The Art of Love by Philaenis of Samos is the first sex guide we know about. It was written probably around the third century BC and therefore was likely missing the all important chapters on handjobs on ferris wheels that modern guides swear by. The author, one of the few women to ever tackle the subject way back when, is believed to be a courtesan, which was the fancy word people used for hooker in polite company.
Evidence of the manual was found in the Oxyrhynchus papyri, a pile of papers found in an ancient garbage dump in Egypt. Only bits and pieces survived but it did inspire the poet Ovid to write his dirty story of the same name later in history, so it must have been pretty awesome. Either that or, since no other sex guides seem to have ever existed before, it was cool the same way that the bra section of the Sears catalog is hot reading material for boys when they're 13.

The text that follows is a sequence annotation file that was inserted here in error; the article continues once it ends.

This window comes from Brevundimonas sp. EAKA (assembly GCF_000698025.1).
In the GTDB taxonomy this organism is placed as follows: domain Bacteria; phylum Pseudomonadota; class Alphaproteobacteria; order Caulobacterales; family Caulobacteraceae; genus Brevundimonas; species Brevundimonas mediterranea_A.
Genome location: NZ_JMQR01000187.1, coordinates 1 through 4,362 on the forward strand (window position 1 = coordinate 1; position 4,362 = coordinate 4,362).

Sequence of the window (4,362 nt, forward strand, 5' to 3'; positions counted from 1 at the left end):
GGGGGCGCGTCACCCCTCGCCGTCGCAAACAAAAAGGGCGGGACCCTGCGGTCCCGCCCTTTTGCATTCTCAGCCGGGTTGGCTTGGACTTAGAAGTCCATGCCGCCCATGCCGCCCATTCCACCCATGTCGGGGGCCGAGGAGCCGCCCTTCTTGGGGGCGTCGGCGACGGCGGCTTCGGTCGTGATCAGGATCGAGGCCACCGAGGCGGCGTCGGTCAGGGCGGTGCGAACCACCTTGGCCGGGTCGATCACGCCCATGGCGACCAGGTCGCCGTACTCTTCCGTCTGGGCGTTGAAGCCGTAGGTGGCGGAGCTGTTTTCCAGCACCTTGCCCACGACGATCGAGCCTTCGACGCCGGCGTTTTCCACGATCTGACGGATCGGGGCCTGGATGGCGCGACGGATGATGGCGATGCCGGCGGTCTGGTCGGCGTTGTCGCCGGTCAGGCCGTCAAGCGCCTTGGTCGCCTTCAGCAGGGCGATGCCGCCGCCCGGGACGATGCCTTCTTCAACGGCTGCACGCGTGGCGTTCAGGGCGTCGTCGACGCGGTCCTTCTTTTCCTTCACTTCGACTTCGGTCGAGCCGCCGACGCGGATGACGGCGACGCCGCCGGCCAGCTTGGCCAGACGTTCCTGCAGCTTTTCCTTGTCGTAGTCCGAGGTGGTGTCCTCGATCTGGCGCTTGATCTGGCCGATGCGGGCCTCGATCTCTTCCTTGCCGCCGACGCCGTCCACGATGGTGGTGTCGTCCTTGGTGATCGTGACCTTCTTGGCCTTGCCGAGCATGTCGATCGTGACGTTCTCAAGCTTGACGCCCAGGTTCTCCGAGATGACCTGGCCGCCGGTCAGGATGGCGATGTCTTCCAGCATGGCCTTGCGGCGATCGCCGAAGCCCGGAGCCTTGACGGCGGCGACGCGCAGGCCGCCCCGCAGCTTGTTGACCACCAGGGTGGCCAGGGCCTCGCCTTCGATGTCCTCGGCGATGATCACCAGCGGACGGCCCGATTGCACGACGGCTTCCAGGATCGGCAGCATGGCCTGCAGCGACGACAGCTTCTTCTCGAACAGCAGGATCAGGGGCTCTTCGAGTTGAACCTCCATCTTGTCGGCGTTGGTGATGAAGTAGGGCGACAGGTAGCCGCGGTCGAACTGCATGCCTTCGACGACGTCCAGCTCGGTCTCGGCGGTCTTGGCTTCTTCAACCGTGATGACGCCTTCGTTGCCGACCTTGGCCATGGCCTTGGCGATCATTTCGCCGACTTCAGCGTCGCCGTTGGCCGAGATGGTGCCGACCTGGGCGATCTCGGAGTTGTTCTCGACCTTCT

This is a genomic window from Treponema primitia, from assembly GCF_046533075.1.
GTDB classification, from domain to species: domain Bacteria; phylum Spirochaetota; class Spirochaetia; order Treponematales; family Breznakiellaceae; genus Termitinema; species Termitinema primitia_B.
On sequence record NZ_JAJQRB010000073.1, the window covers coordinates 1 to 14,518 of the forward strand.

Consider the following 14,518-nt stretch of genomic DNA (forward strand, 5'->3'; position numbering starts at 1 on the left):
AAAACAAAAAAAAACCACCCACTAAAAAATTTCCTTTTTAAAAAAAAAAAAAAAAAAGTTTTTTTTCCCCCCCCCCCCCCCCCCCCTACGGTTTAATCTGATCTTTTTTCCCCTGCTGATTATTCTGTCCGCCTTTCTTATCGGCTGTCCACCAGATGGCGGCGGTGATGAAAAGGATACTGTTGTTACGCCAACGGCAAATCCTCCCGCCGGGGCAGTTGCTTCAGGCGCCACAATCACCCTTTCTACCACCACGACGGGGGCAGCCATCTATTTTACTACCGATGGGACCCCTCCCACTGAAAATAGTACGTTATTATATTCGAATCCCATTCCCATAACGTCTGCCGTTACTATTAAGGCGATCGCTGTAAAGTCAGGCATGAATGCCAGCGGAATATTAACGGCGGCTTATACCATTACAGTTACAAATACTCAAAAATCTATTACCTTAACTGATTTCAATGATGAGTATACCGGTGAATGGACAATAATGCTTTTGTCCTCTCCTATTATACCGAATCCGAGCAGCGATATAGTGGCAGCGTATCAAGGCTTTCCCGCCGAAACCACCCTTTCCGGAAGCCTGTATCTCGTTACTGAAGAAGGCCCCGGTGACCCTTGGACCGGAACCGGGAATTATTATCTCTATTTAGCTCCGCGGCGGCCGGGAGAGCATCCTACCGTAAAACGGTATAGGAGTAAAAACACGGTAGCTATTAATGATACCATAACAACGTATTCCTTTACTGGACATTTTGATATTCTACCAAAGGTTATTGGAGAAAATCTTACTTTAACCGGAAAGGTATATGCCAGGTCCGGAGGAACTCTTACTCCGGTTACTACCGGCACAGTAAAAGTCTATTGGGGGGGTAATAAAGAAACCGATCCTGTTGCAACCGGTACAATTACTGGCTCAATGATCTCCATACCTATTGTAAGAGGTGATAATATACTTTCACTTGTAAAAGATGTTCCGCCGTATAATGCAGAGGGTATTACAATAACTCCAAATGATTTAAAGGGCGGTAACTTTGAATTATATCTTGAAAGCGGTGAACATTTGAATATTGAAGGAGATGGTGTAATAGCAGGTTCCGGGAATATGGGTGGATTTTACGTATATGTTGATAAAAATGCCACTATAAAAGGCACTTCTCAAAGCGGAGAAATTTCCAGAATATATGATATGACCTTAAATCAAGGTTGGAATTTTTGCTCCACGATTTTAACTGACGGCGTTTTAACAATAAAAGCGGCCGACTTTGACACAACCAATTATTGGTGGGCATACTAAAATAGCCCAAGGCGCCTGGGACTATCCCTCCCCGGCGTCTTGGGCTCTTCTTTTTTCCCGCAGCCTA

Actual Art of Love excerpt, (probably).
The book went through a methodical approach to sex, kind of like a how-to book for our primitive, Cosmo-deprived ancestors, including a listing of positions, aphrodisiacs, how to pick up the ladies, how to kiss and a portion on cosmetics, presumably offering fun ways to trim your pubes so they resemble laurel crowns or chariot racers. Unfortunately, there's no record as to whether or not it included chapters on The Stranger and The Backhand. Many of the papers it was found with include early religious texts, so we're guessing the priests and nuns got to them first.